What Are Eye Floaters?

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When you see little spots in your field of vision that seem to be moving, those are called eye floaters. In most cases, they are just mildly annoying and don't actually get in the way of seeing properly. However in some cases, they are actually warning you about an eye condition that needs to be treated. Here is more information about eye floaters and what you can do about them.

Are eye floaters serious?

In most cases eye floaters are temporary and minor. They are usually nothing more than a mild annoyance, but will be gone before you know it. However, there are some situations where it could be something serious, prompting a visit to your optometrist. If you have had the eye floaters for an extended period of time and instead of going away, they seem to be multiplying, that is a good reason to visit an eye doctor (such as one from Harpers Point Eye). You should also visit the doctor if they are affecting your line of vision, or if you see bright flashes of light.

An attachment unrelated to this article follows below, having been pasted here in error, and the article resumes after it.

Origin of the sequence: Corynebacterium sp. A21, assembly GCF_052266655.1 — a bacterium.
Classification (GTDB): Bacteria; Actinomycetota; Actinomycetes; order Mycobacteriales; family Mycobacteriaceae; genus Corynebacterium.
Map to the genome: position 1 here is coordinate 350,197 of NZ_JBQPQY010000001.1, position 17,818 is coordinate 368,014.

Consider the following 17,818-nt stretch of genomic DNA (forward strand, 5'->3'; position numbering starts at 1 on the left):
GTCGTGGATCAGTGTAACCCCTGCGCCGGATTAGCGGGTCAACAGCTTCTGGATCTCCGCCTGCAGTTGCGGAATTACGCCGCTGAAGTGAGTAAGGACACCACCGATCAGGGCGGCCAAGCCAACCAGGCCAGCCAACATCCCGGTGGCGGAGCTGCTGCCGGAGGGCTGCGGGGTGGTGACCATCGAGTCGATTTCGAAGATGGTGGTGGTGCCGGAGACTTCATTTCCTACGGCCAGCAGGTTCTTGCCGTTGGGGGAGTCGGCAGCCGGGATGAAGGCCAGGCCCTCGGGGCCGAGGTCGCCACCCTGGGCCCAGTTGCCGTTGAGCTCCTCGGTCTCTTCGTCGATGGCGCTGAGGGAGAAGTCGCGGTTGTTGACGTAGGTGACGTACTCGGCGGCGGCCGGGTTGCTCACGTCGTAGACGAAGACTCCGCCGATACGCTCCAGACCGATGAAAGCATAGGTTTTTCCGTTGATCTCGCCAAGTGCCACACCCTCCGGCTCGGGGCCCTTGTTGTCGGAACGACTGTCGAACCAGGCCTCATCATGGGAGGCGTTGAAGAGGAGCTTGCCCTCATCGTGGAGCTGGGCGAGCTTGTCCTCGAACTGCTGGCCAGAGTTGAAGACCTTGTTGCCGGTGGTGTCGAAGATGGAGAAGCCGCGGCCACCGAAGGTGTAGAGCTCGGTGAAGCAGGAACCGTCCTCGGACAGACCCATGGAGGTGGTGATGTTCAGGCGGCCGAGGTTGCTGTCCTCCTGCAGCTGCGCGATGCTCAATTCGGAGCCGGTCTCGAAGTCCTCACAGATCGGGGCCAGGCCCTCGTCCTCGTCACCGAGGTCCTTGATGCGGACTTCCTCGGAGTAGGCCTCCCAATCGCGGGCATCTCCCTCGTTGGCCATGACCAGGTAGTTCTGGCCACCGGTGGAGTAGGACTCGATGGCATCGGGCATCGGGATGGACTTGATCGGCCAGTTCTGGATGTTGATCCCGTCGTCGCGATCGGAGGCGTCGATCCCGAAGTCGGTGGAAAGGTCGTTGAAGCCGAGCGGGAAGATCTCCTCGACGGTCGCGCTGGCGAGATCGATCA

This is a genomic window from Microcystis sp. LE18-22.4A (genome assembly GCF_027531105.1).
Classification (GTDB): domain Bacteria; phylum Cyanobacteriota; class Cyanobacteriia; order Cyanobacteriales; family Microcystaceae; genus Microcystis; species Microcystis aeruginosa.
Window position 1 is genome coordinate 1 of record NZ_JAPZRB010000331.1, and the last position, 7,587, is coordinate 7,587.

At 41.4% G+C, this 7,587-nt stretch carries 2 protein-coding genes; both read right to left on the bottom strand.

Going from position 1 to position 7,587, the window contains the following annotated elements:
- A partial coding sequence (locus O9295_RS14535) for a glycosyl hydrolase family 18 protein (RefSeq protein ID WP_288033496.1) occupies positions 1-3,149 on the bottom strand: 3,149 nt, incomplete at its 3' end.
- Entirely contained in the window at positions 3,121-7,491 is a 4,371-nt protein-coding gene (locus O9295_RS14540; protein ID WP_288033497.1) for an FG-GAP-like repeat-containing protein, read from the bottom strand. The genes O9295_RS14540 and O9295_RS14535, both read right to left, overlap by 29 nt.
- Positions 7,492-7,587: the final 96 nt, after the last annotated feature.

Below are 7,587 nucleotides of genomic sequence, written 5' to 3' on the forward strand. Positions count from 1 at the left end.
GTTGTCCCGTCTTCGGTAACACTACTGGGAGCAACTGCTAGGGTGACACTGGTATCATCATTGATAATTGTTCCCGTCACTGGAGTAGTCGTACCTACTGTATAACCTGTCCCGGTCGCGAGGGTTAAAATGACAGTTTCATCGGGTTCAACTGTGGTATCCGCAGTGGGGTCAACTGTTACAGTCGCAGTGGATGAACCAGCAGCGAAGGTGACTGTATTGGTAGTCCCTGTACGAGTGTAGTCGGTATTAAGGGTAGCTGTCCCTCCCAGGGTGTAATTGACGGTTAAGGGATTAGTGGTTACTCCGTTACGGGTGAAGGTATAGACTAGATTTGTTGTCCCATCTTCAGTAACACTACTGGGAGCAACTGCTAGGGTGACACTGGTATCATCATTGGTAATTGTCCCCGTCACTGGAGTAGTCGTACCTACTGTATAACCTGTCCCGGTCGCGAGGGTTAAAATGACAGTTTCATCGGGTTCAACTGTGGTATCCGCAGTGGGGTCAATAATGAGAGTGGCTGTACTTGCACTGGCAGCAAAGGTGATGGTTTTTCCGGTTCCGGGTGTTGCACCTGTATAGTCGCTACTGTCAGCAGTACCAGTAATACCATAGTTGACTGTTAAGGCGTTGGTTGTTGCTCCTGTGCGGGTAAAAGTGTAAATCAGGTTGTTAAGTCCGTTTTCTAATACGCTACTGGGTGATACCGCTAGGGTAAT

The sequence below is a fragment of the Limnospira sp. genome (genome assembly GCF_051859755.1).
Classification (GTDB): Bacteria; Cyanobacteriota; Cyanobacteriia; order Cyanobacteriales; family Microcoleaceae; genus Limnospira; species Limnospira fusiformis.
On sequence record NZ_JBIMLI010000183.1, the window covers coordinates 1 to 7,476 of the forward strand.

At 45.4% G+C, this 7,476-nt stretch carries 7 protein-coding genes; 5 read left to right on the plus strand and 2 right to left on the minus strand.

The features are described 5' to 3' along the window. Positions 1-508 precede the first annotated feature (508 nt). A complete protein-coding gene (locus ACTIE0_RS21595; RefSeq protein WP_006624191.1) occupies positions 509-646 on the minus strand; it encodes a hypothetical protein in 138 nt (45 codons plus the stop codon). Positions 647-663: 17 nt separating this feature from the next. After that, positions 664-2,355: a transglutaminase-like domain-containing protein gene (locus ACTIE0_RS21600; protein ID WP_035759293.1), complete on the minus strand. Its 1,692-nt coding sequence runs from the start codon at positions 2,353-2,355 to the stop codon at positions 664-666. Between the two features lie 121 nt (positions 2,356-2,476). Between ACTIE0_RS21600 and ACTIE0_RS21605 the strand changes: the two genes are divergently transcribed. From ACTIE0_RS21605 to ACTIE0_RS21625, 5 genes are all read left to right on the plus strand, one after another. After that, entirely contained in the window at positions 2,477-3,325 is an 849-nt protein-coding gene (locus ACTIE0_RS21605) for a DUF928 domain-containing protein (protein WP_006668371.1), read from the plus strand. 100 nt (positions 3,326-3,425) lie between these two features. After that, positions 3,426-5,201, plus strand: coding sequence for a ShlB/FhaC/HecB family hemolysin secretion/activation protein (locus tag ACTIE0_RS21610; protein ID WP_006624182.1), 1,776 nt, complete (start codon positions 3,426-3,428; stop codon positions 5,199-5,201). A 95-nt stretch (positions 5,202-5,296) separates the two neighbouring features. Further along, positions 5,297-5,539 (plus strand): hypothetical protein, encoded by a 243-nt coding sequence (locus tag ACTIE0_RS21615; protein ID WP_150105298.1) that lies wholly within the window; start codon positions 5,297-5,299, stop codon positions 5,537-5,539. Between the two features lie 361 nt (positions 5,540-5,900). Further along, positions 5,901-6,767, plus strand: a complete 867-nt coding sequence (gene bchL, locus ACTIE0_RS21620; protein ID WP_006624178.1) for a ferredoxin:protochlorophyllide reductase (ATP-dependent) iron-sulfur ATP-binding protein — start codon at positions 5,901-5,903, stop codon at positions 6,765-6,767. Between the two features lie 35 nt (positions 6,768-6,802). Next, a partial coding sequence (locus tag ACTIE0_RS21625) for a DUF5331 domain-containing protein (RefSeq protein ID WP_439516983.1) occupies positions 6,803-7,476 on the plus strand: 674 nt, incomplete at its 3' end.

What are the symptoms?

The main symptom of an eye floater is seeing tiny spots in your vision that seem to dart when you try to focus on them. They almost always move when your eyes move. They may appear like gray or black dots, or squiggly lines, though it is often hard to see exactly what they look like. In some cases, they are ring-shaped or appear like cobwebs. You should not experience other symptoms, such as eye redness or irritation. If you do, they are the result of another medical condition and you should see your eye doctor.

What causes eye floaters?

The most common cause of eye floaters is due to a protein called collagen. This substance occurs naturally behind the eye in the vitreous humor. As you begin to age, the collagen fibers can start to shrink and shred. These shreds start accumulating in the vitreous. As they do this, the light hitting the retina will change slightly, and can cause the symptoms associated with eye floaters. While you can get eye floaters at any age, they are more common with older adults.

Eye floaters are not usually serious, but if they are starting to worsen over time, don't hesitate to see your doctor. They will perform an eye exam to be sure you don't have cataracts or other eye conditions, then assess you to see if you have medical conditions causing the eye floaters.